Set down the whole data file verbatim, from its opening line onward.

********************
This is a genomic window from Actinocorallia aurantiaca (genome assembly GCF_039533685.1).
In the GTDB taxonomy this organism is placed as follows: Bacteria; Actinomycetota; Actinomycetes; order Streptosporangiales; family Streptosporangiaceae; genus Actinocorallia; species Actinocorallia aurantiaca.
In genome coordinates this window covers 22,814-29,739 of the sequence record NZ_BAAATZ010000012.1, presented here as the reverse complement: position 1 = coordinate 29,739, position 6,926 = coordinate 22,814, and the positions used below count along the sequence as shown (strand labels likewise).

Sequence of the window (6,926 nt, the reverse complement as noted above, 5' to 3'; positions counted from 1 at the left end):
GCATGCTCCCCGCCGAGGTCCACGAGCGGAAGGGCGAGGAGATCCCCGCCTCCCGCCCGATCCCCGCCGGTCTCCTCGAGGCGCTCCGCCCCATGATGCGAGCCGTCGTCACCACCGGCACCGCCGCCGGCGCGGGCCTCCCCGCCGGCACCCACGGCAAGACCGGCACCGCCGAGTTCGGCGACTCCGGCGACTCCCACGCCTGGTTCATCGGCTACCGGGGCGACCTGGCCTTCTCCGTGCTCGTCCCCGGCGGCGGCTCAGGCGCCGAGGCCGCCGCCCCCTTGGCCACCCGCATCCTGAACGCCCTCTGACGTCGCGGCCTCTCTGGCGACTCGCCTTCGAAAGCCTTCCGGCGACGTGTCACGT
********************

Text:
This is a genomic window from Actinocorallia aurantiaca (genome assembly GCF_039533685.1).
In the GTDB taxonomy this organism is placed as follows: Bacteria; Actinomycetota; Actinomycetes; order Streptosporangiales; family Streptosporangiaceae; genus Actinocorallia; species Actinocorallia aurantiaca.
In genome coordinates this window covers 22,814-29,739 of the sequence record NZ_BAAATZ010000012.1, presented here as the reverse complement: position 1 = coordinate 29,739, position 6,926 = coordinate 22,814, and the positions used below count along the sequence as shown (strand labels likewise).

Sequence of the window (6,926 nt, the reverse complement as noted above, 5' to 3'; positions counted from 1 at the left end):
GCATGCTCCCCGCCGAGGTCCACGAGCGGAAGGGCGAGGAGATCCCCGCCTCCCGCCCGATCCCCGCCGGTCTCCTCGAGGCGCTCCGCCCCATGATGCGAGCCGTCGTCACCACCGGCACCGCCGCCGGCGCGGGCCTCCCCGCCGGCACCCACGGCAAGACCGGCACCGCCGAGTTCGGCGACTCCGGCGACTCCCACGCCTGGTTCATCGGCTACCGGGGCGACCTGGCCTTCTCCGTGCTCGTCCCCGGCGGCGGCTCAGGCGCCGAGGCCGCCGCCCCCTTGGCCACCCGCATCCTGAACGCCCTCTGACGTCGCGGCCTCTCTGGCGACTCGCCTTCGAAAGCCTTCCGGCGACGTGTCACGT